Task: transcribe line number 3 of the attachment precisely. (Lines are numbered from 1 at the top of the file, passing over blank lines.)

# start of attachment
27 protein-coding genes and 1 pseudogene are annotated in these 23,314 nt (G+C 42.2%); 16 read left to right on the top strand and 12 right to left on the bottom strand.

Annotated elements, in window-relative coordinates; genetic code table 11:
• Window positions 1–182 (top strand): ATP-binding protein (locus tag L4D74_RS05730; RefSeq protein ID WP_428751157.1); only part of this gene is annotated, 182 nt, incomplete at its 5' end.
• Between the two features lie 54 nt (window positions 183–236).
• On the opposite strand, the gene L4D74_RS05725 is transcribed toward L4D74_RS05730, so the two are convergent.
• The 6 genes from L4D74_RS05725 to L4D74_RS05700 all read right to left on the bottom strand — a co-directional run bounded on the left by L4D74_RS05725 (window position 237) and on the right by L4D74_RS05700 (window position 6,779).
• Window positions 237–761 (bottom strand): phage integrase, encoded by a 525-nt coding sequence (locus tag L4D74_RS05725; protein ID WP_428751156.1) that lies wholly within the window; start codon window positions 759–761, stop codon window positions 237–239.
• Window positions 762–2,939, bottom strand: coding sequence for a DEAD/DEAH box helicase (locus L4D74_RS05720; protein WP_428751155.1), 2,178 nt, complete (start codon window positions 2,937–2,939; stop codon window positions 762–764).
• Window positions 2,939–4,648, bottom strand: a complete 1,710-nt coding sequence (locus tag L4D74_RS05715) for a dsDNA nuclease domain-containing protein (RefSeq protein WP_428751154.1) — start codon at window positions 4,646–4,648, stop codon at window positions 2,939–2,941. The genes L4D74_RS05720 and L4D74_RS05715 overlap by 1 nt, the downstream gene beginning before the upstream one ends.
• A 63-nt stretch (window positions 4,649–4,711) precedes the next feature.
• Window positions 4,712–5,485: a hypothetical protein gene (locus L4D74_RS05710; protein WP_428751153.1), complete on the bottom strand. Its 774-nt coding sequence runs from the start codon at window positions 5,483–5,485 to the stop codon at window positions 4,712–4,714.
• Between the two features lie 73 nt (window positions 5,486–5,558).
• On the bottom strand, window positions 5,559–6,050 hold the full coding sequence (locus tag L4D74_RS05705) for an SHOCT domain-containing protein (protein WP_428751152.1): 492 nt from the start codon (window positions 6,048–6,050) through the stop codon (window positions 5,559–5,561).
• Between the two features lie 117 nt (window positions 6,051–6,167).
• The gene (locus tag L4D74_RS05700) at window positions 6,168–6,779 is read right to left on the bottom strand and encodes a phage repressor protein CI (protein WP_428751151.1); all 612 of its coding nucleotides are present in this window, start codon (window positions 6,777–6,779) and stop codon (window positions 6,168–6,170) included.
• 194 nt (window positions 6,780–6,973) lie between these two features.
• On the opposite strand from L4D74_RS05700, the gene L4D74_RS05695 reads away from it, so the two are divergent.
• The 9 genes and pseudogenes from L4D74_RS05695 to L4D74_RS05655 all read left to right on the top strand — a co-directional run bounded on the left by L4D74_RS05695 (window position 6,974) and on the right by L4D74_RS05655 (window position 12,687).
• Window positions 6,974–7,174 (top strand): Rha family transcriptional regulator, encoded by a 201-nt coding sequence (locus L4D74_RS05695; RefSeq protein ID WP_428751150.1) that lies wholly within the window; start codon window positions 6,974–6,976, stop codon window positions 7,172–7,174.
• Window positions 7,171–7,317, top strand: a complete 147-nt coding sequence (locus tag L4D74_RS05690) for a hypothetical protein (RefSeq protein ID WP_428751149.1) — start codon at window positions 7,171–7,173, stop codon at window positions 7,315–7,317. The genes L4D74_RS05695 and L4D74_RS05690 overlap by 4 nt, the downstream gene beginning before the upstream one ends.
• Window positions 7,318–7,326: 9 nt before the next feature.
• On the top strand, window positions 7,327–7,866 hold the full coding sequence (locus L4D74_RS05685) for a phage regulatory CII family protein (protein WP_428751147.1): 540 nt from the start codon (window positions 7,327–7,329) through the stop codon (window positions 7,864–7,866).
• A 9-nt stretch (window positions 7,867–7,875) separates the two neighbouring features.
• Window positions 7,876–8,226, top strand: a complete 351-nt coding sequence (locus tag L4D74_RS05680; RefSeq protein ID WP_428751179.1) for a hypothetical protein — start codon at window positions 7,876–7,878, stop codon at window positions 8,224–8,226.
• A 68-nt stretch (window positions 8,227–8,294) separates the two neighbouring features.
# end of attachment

• Window positions 1–182 (top strand): ATP-binding protein (locus tag L4D74_RS05730; RefSeq protein ID WP_428751157.1); only part of this gene is annotated, 182 nt, incomplete at its 5' end.